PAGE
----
Why can't the poet say what is on his mind?
In Alfred Lord Tennyson's poem "Break, Break, Break," the speaker laments that he cannot cry out the thoughts inside of him as he addresses the sea in apostrophe. Ironically, though, his poem expresses the very thought that he says he cannot articulate.
In the first stanza, the speaker begins,
Break, break, break,On thy cold gray stones, O Sea!And I would that my tongue could utterThe thoughts that arise in me (1–4).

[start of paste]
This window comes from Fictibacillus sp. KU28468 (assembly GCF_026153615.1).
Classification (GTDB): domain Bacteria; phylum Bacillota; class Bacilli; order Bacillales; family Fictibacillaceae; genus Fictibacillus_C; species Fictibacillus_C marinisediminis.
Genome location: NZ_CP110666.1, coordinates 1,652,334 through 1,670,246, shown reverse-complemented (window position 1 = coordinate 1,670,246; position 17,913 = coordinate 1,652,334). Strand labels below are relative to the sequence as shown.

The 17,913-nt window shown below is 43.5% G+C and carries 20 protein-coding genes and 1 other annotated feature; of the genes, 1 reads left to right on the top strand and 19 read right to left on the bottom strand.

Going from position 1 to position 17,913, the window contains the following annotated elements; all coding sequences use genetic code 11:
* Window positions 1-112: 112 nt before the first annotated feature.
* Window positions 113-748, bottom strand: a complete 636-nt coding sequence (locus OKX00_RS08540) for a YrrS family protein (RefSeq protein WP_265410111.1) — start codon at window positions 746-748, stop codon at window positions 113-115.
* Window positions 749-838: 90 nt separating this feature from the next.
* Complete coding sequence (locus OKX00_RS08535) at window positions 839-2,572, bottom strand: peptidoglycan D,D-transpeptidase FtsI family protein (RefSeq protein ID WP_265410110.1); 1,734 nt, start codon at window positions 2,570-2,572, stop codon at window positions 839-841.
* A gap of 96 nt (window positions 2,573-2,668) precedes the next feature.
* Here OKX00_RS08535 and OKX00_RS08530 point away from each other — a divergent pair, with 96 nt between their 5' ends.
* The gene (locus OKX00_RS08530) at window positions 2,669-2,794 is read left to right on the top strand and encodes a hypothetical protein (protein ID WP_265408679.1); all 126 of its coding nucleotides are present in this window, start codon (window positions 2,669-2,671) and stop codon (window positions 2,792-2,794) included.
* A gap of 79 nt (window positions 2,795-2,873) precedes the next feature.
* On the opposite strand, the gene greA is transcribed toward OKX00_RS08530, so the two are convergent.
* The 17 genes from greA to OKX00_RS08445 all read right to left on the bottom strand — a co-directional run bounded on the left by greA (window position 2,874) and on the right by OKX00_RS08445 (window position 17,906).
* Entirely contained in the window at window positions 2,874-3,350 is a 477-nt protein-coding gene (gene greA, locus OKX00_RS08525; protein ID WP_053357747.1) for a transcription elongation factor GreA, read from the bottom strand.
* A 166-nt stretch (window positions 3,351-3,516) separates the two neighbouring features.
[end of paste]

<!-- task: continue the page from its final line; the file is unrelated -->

O, well for the fisherman's boy,That he shouts with his sister at play!O, well for the sailor lad,That he sings in his boat on the bay! (5–8)
And the stately ships go onTo their haven under the hill;But O for the touch of a vanish'd hand,And the sound of a voice that is still! (9–12)
Break, break, breakAt the foot of thy crags, O Sea!But the tender grace of a day that is deadWill never come back to me (13–16).